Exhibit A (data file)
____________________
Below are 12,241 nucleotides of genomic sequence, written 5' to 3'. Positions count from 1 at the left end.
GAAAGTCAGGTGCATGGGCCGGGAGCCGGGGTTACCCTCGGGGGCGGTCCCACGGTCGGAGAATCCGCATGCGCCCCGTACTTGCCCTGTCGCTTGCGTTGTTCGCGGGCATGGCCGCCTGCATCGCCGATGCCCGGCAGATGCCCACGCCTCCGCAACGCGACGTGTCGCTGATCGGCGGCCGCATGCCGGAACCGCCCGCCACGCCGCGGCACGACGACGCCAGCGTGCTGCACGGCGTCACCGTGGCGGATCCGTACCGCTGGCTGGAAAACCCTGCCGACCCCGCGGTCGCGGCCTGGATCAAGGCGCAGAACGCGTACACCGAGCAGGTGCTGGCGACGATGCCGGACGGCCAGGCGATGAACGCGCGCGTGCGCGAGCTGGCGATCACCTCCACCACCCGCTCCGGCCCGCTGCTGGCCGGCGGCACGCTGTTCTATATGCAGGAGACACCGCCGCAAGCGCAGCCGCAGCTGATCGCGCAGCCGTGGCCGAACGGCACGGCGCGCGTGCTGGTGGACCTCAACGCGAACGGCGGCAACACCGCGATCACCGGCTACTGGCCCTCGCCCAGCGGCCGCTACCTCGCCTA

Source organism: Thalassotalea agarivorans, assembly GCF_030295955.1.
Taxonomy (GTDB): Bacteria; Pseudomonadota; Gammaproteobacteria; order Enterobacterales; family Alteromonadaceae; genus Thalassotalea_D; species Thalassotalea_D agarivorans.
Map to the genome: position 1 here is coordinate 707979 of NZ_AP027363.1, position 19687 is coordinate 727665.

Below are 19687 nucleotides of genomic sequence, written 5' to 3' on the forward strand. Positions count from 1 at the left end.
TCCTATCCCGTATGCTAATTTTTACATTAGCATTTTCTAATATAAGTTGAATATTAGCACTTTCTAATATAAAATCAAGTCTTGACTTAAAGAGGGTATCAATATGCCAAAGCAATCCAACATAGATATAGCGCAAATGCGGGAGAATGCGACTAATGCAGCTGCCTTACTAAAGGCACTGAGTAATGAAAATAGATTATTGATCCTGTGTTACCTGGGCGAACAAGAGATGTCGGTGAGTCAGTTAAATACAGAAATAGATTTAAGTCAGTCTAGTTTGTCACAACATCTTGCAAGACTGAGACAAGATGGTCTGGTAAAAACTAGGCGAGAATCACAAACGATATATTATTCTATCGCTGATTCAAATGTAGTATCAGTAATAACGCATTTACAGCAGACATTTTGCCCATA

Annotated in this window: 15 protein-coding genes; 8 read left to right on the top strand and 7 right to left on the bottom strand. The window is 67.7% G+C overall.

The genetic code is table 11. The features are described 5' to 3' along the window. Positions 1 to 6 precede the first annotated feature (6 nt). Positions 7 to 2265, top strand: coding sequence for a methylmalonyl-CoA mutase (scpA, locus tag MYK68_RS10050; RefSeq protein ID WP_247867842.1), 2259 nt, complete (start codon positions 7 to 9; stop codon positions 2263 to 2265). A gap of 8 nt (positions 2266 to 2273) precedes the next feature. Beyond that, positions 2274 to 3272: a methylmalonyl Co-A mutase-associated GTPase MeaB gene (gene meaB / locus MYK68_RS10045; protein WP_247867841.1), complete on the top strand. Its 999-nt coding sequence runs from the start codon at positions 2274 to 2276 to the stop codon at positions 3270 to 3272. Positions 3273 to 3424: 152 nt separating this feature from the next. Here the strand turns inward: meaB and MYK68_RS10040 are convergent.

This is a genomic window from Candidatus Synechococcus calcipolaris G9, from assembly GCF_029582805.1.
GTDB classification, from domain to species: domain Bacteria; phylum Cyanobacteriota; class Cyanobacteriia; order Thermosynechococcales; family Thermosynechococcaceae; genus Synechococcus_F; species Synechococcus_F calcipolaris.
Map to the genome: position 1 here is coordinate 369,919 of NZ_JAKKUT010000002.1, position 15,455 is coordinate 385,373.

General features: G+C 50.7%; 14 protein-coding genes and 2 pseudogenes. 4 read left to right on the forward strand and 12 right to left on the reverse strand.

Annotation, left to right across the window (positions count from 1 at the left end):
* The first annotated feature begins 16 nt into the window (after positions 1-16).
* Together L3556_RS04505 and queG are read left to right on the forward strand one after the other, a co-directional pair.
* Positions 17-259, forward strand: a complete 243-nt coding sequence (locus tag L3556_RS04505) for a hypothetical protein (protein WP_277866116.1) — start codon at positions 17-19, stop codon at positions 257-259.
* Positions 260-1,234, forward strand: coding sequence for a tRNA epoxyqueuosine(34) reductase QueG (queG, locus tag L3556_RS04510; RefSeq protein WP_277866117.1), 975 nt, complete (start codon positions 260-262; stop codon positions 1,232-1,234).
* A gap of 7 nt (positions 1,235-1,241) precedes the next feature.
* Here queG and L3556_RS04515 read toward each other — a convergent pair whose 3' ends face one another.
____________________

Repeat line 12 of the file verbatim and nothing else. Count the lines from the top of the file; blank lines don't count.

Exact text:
Map to the genome: position 1 here is coordinate 369,919 of NZ_JAKKUT010000002.1, position 15,455 is coordinate 385,373.